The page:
Mt. Zion’s membership has increased remarkably since Pastor Simmons’ Installation.  Church attendance is consistently high; financial stewardship (giving and tithing) has increased substantially.  Many “new beginnings” and    creative works, such as ministries and other Christian initiatives have been implemented under the spiritual leadership of Pastor Daniel Simmons.  They include the establishment of the Mt. Zion Community Reinvestment Corporation, the    adoption of Magnolia Elementary as a “Partner In Excellence”, and the   implementation of various outreach programs such as Black History Youth Ministry, Intercessory Prayer Ministry, Wednesday Night Bible Study, Ministry of  Benevolence, Children’s Church, Culinary Committee, Children’s Pantomime Group, Boys to Men Outreach, New Member Intake Ministry, New Member Orientation Ministry, Prison Outreach Ministry, Soup Kitchen Ministry, Brotherhood Ministry,  Leisure Plus Club, Joshua Generation Youth Ministry, Marriage Ministry, a bi-monthly eight o’clock Worship Hour, organization of the Gospel Choir, Youth Bible Study, “Walking in the Light” Television Ministry, ongoing exchange of worship with Sherwood Baptist Church, Girls to Women Outreach, the establishment of a voting precinct in the E. James Grant Family Life Center and Family Ministry.  Mt. Zion became the first African-American church to partner with the ICR (International Conference on Revival) to train young ministers both locally and abroad, primarily in Budapest and South Africa.  The Summer Reading Program and After-School Tutorial Programs focus on improving students overall performance in school.  The first Youth Conference was initiated in 2006.  The vision of a Boys Youth Academy became a reality in the summer of 2005.  Zion University, a Christian Education Ministry, was established for spiritual growth opportunities.  In keeping with the pastor’s mission motto “The church that goes the   extra mile”, Mt. Zion has organized a Hurricane Relief Mission which includes adopting a Katrina victim family.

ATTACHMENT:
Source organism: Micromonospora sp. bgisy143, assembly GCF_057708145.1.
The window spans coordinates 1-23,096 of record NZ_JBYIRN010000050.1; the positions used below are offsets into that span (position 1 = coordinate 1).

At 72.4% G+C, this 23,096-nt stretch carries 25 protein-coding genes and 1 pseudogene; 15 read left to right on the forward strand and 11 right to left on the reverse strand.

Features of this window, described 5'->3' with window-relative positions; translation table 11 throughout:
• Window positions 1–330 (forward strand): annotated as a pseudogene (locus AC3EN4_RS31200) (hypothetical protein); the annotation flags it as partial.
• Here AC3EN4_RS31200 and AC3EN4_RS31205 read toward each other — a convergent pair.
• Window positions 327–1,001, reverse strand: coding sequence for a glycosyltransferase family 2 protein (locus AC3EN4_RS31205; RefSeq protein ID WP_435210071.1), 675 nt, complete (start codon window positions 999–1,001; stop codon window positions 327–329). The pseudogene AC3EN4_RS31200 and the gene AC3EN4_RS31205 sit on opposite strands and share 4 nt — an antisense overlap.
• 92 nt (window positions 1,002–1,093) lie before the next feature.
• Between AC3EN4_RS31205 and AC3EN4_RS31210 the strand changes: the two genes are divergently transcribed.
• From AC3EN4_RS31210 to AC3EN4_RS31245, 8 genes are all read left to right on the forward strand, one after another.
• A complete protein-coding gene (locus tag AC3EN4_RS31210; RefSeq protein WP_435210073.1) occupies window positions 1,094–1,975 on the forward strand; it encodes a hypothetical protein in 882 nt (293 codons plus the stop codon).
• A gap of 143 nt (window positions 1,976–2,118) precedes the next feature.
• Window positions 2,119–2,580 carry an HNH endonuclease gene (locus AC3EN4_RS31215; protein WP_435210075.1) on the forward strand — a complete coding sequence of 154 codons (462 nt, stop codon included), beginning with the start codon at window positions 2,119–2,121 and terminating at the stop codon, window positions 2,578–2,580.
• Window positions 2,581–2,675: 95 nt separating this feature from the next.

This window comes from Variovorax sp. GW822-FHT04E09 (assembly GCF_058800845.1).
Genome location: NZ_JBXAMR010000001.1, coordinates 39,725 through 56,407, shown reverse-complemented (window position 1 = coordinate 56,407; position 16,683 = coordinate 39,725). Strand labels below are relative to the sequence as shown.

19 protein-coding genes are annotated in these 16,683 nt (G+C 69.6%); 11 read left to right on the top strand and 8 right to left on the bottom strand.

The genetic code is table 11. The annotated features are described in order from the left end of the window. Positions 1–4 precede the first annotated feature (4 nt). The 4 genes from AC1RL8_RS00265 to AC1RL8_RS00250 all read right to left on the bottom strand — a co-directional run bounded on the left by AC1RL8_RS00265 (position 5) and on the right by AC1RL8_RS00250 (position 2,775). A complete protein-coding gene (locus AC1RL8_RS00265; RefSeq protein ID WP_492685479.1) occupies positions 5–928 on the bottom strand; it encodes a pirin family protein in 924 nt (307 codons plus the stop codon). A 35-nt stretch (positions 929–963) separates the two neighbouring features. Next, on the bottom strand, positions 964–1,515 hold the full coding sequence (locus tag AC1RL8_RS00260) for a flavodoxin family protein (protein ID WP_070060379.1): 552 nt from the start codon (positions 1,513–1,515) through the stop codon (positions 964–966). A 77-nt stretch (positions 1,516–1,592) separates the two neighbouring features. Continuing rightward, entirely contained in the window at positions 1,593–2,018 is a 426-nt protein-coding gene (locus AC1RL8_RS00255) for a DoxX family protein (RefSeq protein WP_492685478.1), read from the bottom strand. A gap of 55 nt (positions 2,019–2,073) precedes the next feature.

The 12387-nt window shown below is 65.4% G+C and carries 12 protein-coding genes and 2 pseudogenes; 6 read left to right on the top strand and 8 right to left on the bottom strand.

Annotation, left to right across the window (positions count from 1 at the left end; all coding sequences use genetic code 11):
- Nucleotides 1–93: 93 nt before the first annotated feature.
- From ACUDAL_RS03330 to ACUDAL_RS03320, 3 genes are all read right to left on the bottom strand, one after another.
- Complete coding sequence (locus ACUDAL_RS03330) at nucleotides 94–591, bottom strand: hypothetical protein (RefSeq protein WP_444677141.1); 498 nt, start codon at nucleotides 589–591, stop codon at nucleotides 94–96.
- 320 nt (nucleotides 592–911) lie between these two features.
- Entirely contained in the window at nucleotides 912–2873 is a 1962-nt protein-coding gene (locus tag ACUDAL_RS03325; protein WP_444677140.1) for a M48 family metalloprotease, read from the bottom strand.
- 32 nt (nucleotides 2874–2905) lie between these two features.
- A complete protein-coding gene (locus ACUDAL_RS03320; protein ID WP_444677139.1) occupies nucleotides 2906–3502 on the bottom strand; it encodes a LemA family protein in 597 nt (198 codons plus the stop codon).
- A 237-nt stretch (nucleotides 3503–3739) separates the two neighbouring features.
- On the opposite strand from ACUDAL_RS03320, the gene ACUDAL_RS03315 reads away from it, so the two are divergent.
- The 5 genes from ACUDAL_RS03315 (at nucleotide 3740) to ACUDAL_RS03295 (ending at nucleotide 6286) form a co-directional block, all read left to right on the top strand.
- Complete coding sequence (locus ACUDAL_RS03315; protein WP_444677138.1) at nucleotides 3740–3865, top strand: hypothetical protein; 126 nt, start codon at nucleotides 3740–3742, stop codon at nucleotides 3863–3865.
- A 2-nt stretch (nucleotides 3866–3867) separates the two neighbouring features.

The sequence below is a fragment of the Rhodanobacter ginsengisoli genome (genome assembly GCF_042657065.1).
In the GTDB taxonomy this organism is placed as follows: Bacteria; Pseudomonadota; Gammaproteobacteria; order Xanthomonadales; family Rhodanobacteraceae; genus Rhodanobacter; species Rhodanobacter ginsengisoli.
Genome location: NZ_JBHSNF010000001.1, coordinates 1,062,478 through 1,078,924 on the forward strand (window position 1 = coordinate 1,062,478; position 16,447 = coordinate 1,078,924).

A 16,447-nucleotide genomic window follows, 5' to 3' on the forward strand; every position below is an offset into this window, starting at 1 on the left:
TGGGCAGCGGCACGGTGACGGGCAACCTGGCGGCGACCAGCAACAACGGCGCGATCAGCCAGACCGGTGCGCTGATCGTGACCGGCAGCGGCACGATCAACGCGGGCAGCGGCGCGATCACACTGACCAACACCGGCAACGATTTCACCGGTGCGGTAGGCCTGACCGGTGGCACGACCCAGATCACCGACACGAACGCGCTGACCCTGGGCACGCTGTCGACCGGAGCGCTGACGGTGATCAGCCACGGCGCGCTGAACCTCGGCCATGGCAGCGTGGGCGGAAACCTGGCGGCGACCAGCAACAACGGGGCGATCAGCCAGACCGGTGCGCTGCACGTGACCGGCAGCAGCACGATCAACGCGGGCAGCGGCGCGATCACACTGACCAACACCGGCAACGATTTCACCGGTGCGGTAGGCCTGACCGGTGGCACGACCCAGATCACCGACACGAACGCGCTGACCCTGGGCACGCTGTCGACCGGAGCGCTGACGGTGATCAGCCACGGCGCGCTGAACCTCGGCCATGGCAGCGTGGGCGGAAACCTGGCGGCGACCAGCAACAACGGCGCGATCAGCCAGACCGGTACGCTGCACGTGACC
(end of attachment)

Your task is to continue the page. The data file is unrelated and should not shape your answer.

From humble beginnings in 1865 to the present, Mt. Zion has been a beacon of light, hope, faith, and inspiration in the community. The Old Mt. Zion (corner of Whitney and Jefferson) has been added to the Historic Registry and become home of the Albany Civil Rights Movement Museum. The Church has a history of Biblical teaching and embodies more than fifty ministries that are designed to minister to the total person as well as enable Mt. Zion to “Be a vibrant church that reaches the world for Christ through evangelism, discipleship, fellowship, and mission.”

“The moving finger writes and having writ moves on.  Not all piety nor wit can lure it back to cancel half a line; nor all your tears wash out a word of it.”  As we commemorate 141 years of untiring service to God and the community, we pledge anew to continue a past that has given us a glorious reflection and look to a future that is pleasing in the sight of the Master.